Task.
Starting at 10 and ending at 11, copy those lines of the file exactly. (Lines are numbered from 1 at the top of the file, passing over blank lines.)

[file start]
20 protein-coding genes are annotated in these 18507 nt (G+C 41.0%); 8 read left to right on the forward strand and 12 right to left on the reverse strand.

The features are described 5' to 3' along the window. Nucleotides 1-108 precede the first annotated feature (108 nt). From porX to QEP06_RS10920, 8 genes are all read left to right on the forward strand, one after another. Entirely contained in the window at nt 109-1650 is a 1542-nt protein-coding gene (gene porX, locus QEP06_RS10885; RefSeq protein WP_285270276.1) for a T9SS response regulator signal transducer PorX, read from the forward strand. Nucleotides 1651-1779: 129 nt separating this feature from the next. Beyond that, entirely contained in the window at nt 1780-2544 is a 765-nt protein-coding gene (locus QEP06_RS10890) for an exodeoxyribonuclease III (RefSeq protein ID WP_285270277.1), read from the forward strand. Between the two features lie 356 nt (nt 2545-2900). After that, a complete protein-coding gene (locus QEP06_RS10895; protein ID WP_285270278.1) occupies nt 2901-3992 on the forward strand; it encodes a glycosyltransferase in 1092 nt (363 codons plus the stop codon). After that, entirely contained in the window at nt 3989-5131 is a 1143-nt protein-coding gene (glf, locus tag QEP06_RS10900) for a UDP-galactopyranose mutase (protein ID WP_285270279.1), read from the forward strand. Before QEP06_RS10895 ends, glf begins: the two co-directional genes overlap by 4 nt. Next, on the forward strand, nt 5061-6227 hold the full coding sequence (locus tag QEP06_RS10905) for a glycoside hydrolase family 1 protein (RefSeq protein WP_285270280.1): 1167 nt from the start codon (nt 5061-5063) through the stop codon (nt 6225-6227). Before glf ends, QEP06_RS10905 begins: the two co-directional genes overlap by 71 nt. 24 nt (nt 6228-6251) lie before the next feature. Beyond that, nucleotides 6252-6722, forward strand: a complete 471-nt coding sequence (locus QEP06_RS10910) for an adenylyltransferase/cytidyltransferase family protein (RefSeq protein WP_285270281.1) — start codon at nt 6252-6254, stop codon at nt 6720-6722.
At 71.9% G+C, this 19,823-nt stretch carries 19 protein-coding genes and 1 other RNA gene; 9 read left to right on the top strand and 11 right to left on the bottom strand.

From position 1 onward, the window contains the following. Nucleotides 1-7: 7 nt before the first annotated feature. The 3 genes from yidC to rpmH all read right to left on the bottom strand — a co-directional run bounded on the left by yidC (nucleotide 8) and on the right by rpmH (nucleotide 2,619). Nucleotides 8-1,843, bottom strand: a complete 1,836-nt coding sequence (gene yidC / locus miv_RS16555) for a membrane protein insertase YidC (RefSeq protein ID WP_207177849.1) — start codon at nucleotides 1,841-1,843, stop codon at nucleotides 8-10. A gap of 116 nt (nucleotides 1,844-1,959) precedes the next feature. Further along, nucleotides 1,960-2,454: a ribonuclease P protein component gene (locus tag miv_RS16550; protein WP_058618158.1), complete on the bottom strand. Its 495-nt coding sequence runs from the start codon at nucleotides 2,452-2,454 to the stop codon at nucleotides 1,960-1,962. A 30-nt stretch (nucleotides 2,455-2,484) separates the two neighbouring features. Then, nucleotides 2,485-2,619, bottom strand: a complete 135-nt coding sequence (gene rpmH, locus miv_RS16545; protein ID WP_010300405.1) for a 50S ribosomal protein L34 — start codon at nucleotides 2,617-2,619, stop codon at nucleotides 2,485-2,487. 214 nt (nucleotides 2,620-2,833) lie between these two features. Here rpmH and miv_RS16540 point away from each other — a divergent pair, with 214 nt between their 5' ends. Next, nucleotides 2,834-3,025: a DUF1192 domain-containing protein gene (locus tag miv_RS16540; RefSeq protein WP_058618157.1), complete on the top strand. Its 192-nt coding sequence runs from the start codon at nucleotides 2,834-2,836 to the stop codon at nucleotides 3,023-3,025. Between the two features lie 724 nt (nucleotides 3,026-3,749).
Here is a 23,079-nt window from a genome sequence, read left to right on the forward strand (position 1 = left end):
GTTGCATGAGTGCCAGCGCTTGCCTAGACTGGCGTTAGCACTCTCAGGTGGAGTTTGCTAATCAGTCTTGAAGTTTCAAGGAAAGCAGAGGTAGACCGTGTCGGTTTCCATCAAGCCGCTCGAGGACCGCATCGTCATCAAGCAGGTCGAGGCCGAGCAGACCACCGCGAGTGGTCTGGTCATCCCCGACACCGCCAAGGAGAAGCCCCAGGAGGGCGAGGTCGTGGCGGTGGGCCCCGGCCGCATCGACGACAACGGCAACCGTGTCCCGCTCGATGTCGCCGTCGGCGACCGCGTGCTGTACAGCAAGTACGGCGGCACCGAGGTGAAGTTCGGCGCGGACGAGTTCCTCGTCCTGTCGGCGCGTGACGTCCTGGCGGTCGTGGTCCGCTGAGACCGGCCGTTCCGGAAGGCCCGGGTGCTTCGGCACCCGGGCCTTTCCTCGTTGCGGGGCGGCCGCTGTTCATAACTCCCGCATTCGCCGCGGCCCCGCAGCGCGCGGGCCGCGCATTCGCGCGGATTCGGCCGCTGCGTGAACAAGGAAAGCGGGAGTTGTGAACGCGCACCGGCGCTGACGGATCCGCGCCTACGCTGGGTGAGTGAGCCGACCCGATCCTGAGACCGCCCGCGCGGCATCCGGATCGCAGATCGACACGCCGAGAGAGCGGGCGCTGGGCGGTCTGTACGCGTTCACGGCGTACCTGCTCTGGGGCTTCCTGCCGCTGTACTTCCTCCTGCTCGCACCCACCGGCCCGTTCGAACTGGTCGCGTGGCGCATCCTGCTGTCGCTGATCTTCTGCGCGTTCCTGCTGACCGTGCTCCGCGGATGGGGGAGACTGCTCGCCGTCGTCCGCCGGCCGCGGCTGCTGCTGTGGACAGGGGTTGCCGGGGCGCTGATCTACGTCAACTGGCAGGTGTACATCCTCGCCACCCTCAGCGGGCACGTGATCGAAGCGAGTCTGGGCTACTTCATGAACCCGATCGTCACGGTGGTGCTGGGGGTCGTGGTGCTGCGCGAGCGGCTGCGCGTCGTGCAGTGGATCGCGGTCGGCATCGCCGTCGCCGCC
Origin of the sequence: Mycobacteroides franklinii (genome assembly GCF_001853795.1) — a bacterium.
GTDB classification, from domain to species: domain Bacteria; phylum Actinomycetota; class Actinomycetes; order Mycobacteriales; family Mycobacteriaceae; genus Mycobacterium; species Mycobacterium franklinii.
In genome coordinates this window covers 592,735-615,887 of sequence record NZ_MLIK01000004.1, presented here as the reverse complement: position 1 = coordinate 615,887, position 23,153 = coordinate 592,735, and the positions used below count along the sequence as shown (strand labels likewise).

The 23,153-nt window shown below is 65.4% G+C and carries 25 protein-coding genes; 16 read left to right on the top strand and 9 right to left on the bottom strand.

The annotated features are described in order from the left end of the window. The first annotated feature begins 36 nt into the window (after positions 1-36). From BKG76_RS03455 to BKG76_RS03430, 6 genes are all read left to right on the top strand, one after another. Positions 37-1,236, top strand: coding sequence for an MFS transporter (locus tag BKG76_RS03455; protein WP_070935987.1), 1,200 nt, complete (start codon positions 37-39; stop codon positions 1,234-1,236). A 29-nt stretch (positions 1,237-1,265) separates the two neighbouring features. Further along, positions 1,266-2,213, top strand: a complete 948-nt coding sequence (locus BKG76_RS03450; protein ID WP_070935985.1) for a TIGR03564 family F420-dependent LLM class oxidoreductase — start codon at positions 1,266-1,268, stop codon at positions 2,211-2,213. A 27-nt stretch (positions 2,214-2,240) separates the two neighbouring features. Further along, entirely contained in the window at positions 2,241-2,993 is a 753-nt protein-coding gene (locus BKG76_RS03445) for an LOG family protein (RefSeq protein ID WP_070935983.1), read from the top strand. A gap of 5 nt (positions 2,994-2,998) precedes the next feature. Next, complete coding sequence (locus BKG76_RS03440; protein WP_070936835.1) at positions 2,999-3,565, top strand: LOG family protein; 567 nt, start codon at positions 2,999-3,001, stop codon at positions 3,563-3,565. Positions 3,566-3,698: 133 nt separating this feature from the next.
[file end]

The 23,153-nt window shown below is 65.4% G+C and carries 25 protein-coding genes; 16 read left to right on the top strand and 9 right to left on the bottom strand.

The annotated features are described in order from the left end of the window. The first annotated feature begins 36 nt into the window (after positions 1-36). From BKG76_RS03455 to BKG76_RS03430, 6 genes are all read left to right on the top strand, one after another. Positions 37-1,236, top strand: coding sequence for an MFS transporter (locus tag BKG76_RS03455; protein WP_070935987.1), 1,200 nt, complete (start codon positions 37-39; stop codon positions 1,234-1,236). A 29-nt stretch (positions 1,237-1,265) separates the two neighbouring features. Further along, positions 1,266-2,213, top strand: a complete 948-nt coding sequence (locus BKG76_RS03450; protein ID WP_070935985.1) for a TIGR03564 family F420-dependent LLM class oxidoreductase — start codon at positions 1,266-1,268, stop codon at positions 2,211-2,213. A 27-nt stretch (positions 2,214-2,240) separates the two neighbouring features. Further along, entirely contained in the window at positions 2,241-2,993 is a 753-nt protein-coding gene (locus BKG76_RS03445) for an LOG family protein (RefSeq protein ID WP_070935983.1), read from the top strand. A gap of 5 nt (positions 2,994-2,998) precedes the next feature. Next, complete coding sequence (locus BKG76_RS03440; protein WP_070936835.1) at positions 2,999-3,565, top strand: LOG family protein; 567 nt, start codon at positions 2,999-3,001, stop codon at positions 3,563-3,565. Positions 3,566-3,698: 133 nt separating this feature from the next.